The likelihood is that the messianic prophecy was originally construed as applying to a future Nali master, not some foreign alien. After all, matters might have turned out differently: what if the massive, multiple deluge of 695 had occurred in 645 instead of that small single flood, resulting in complete failure by the Vandoran monks at that time instead of their halfway-botched success? Such an acute short-term embarrassment would likely have prompted severe self-searching which in turn could have led to a last-minute revitalization of the ancient learning before a critical mass of the Great Mysteries were lost and made unrecoverable. Then no alien help would have been necessary at the Skaarj's second advent. We are now accustomed to the way things happened: 849's survival and escape set in motion the events that would lead to the Skaarj-Human War, the fall of the Federated Imperium and the establishment of the NEG, the exploitation of Na Pali's tarydium by the Liandri Corporation, and ultimately the creation of the Tournament. From our current perspective it is easy to see these events as inevitable. It is simply the way things are, and when we visit Na Pali today we see a world decimated by war, its people impoverished by Terran interests and dependent upon Terran protection. We must remember that the great Nali masters had once been capable of flinging from their homeworld and their greater space a civilization far more technologically advanced and to all outward appearances significantly more powerful than their own.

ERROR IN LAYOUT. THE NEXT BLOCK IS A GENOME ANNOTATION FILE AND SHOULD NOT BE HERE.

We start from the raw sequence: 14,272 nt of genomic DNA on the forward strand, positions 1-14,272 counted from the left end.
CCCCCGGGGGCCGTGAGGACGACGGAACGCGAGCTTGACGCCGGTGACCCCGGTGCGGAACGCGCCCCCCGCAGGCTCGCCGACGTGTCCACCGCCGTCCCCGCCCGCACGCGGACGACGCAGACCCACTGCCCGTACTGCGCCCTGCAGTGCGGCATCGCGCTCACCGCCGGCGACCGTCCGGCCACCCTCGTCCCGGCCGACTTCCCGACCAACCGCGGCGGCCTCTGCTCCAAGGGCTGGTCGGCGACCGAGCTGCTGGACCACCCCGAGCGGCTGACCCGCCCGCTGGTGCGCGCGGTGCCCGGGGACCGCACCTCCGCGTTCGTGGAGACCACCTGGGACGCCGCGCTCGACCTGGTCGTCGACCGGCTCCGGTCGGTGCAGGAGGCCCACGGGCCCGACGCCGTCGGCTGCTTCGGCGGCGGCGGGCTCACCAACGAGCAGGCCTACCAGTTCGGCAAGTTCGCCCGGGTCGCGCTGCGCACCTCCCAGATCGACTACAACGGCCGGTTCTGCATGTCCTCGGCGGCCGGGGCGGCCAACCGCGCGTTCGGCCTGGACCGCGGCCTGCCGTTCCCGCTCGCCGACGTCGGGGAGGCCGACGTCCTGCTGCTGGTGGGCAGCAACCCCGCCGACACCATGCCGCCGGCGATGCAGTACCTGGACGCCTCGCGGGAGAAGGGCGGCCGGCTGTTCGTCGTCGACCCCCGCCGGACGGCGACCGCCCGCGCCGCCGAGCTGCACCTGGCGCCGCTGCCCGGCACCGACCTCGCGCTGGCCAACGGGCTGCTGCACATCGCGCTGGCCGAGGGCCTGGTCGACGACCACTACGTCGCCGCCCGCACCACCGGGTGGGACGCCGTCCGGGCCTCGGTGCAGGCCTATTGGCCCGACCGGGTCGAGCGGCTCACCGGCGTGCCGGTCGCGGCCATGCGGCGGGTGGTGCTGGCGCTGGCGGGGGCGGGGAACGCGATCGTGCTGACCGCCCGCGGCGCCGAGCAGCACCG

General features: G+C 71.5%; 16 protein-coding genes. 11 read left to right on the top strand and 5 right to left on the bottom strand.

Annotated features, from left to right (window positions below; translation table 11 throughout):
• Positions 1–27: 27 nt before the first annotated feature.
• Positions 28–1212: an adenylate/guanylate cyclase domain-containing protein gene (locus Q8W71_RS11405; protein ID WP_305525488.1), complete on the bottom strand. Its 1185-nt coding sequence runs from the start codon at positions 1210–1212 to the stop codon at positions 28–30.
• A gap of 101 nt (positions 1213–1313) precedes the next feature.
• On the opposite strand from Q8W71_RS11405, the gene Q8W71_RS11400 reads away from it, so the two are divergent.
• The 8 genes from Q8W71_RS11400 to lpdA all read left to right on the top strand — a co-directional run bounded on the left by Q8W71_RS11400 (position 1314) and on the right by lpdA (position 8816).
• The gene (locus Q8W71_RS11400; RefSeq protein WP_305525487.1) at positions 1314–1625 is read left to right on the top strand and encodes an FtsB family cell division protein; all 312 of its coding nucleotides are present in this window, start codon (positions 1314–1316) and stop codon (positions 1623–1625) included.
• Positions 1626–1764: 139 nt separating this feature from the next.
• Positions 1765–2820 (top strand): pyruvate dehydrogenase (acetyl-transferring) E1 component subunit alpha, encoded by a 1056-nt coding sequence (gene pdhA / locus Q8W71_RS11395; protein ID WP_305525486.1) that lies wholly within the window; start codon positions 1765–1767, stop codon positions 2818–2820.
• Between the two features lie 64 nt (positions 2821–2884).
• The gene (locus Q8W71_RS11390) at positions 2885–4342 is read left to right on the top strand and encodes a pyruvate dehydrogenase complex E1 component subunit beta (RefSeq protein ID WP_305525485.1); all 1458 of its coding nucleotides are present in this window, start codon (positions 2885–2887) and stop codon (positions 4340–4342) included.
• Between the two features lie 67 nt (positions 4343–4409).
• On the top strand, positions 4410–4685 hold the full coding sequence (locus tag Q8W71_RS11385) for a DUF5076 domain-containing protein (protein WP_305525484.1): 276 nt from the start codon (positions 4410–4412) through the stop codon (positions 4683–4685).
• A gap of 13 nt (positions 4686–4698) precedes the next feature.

* [FOOTNOTE 1: I am indebted to my colleague Il'tein'jik of the Rr'ktan Horde, High Librarian of the Skaarjshome Archives, for the unprecedented access he allowed me when I visited his institution during the Sixth Armistice as part of the NEG-Skaarjshome Initiative of Cultural Understanding. I suddenly lost contact with Librarian Il'tein'jik after the armistice was terminated by the Arcturus incident, so I fear that his welcome cooperation may have cost him his position, or worse. Let his idealism stand as an example to academics everywhere.]